● FRO -- still highly leveraged and with very low book value in comparison to it's competitors. That's because they've spun off all their tonnage to Ship Finance Limited (SFL -- almost a FRO subsidiary, but separately owned and traded), and they lease it back to then charter on the spot market. I think they're still the largest VLCC operator, and due to the fact that they've already spun off their boats they don't have the same downside protection that some of the more stable operators do. This is the best bet for leveraging returns to higher spot rates, in my opinion.

● If you want a little more stability but like the buccaneering bets of Frontline, buy SFL -- you get the yield from leasing the tankers to FRO, and this is fairly stable so it almost acts like a REIT, but you also get a profit-sharing kicker if FRO's rates top an agreed number.

● OSG is a more stable tanker company, also focused on the large crude carriers in the main, and with some complex lease and share agreements with other investors to help finance these incredibly expensive boats. OSG has a more diverse fleet, and never got quite the sexy attention given to FRO or some of the others. They time charter more of their boats, which makes things a bit more stable and means they're not as subject to vacillating spot rates -- either high or low. OSG would make me sleep better at night than FRO.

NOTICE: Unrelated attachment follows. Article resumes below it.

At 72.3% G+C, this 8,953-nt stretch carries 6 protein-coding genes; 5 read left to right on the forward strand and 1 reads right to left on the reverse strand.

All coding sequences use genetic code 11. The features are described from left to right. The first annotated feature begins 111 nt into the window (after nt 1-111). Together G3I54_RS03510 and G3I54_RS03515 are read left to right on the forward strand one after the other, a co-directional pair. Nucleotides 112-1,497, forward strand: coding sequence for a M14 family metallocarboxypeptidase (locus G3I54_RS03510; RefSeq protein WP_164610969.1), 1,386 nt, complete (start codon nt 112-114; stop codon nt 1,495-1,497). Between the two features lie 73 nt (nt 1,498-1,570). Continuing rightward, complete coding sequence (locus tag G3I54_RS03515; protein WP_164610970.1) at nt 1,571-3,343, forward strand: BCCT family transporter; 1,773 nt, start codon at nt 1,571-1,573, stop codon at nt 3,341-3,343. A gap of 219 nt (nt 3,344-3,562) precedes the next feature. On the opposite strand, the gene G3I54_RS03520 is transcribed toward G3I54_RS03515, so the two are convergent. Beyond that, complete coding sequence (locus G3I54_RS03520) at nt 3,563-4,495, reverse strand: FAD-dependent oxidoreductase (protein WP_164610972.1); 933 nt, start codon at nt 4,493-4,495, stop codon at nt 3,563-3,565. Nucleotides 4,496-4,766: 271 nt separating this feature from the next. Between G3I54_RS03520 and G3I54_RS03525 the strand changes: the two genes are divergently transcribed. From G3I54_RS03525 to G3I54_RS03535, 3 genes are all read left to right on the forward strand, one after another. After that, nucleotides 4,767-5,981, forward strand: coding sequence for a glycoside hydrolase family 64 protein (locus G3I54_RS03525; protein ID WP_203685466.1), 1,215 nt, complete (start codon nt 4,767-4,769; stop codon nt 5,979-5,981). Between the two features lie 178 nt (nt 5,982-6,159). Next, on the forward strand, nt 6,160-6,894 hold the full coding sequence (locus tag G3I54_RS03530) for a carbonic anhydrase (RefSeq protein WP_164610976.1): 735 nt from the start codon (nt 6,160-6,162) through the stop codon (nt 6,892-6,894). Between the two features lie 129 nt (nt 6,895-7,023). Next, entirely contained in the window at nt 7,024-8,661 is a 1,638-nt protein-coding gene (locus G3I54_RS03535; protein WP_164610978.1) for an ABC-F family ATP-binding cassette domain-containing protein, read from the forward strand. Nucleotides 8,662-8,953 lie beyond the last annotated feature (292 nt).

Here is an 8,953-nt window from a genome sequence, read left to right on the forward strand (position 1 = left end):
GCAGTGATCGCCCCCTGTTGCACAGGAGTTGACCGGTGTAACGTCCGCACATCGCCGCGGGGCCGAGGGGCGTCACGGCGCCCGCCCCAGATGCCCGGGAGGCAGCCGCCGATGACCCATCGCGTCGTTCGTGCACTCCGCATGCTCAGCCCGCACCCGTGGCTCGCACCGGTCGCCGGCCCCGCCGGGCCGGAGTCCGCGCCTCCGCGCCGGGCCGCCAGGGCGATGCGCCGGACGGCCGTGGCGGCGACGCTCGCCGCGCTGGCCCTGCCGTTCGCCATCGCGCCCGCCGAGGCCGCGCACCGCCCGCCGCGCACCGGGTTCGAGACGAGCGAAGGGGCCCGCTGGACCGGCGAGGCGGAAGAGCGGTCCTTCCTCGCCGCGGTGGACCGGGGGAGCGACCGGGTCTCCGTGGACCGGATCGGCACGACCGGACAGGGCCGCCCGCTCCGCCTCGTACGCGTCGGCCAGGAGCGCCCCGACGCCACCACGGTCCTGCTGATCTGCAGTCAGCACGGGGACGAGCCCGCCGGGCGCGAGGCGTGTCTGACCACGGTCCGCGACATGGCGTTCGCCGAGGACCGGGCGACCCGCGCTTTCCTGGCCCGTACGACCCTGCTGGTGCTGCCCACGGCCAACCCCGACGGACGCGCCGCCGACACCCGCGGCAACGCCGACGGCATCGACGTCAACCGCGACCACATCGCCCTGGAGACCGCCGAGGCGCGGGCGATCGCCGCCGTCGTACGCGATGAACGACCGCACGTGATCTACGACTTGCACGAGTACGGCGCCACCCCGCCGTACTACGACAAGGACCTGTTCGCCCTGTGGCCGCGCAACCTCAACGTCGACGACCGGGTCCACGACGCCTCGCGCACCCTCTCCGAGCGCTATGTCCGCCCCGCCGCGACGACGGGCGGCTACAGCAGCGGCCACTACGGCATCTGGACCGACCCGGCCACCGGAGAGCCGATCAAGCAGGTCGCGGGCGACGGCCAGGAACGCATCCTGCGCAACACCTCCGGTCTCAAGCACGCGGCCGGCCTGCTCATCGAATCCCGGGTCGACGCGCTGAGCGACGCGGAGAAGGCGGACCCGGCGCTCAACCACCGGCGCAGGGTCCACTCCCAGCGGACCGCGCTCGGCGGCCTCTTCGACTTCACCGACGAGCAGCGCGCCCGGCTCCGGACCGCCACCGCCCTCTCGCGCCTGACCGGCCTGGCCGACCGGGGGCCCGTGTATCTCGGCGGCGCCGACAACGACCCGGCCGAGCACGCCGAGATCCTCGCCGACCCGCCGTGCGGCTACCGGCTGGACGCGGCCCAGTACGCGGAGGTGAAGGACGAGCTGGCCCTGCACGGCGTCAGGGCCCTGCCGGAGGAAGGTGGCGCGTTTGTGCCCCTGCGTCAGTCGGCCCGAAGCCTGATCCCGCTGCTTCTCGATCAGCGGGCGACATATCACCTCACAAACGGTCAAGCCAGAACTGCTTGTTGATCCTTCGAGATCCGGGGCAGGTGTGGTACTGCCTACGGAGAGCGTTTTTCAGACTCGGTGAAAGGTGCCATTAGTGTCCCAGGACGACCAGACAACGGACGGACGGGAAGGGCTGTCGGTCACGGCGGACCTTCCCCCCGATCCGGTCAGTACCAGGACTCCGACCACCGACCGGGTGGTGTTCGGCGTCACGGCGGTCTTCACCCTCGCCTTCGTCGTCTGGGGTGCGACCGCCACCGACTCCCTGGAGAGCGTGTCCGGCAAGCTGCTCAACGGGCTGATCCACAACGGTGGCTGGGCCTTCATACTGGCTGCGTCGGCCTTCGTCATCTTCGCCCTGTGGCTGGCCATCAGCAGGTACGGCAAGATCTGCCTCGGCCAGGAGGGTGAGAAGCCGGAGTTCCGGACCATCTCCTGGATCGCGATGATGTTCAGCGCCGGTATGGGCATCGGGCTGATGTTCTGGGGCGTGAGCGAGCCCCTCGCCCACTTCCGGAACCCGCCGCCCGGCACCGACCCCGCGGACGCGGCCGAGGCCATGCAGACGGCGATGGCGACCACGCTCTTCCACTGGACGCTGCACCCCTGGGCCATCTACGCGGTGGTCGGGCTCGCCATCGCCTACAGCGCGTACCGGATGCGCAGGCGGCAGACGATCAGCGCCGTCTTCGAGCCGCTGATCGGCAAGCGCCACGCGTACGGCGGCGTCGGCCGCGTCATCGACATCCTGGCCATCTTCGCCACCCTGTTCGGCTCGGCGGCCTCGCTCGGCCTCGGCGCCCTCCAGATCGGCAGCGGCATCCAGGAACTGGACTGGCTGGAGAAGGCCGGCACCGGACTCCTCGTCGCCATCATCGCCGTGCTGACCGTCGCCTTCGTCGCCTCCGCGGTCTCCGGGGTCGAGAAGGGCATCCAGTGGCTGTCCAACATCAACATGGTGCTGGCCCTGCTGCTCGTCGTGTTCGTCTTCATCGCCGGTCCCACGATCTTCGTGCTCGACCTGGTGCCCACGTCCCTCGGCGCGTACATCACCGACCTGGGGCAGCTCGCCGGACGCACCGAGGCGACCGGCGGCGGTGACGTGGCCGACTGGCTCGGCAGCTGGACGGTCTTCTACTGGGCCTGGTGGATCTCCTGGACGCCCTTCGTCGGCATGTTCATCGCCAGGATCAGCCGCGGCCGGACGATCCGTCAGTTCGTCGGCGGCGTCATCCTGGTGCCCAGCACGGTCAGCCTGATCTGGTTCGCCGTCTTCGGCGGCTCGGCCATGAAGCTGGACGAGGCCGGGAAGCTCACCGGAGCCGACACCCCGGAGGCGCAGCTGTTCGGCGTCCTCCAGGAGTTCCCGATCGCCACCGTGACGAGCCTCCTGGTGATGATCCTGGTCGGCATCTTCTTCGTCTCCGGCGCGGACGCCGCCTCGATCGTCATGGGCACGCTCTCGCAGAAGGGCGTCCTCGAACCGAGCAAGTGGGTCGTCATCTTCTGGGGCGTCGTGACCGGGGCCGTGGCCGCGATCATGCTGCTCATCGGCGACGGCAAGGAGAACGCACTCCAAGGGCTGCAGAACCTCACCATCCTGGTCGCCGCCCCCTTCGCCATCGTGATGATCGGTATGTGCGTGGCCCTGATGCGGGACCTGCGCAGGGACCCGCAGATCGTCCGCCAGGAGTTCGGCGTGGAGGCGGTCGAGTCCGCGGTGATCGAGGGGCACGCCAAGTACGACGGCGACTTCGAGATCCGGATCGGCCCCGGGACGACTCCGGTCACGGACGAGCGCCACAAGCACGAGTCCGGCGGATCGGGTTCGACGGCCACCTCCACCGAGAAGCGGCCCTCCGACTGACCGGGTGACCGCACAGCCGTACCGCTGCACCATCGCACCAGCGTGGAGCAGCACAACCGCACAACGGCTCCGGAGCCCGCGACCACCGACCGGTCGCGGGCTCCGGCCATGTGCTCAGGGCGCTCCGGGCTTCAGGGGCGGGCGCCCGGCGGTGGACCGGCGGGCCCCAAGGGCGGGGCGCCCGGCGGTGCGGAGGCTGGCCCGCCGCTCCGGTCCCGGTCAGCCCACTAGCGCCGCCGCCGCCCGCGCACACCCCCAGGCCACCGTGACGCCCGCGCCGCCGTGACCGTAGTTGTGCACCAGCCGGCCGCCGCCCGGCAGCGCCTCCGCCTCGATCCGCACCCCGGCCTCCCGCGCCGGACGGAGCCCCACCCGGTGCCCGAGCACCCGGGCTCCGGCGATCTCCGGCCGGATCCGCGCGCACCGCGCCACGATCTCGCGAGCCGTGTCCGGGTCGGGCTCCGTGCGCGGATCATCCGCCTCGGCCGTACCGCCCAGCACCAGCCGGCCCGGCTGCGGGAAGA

● OMM is a smaller company that focuses on smaller ships -- Suezmax and Aframax tankers, I believe. I actually like this company more than either FRO or OSG at this point because the management never placed outsize bets during the wild bull market in 2004, and because they're in slightly different business. OMM charters both product tankers (carrying refined products like heating oil or jet fuel or gasoline) and smaller crude oil tankers. It was their practice to have about half their fleet on multi-year time charter and half on the spot market to try to get the best of both worlds, which made a lot of sense. Whereas FRO always seemed to be aggressively trying to free up cash to dividend out to its majority stockholder (and the rest of us, of course), OMM always seemed to me to be building a sustainable business with lower debt and a longer range vision than OSG or FRO, though all companies in this sector are pretty heavily leveraged.

● And TRMD was my favorite for awhile -- six months after selling it, it sat on my wish list. This Danish company is very thinly traded here in the US and still very much uncovered, but it's not nearly as cheap as it used to be, either. Today I still like Torm's exposure to a very diverse set of shipping businesses, from a few bulkers to product tankers, including edible oils and other non-petroleum products.

I reconsider buying into this business every now and then, but the real time to buy is when everyone thinks things have bottomed out and the banks are going to start repossessing the ships.

It might be that the tanker industry is more corporate and better financed now, and won't see those wild swings as marginally financed families tried to build their fleets. If so, the downside will be a bit more limited than it used to be in this sector.

I think I'd be more interested in product tankers in the near term, since I believe the real worldwide shortages are going to be in refined products, not crude oil for the foreseeable future ... but that's just me. If I were to buy one of these today it would probably be OMI, but as stated earlier, I'm not in the market at the moment.

« Any opinions expressed on the Seeking Alpha sites are those of the individual authors and do not necessarily represent the opinion of Seeking Alpha or its management. »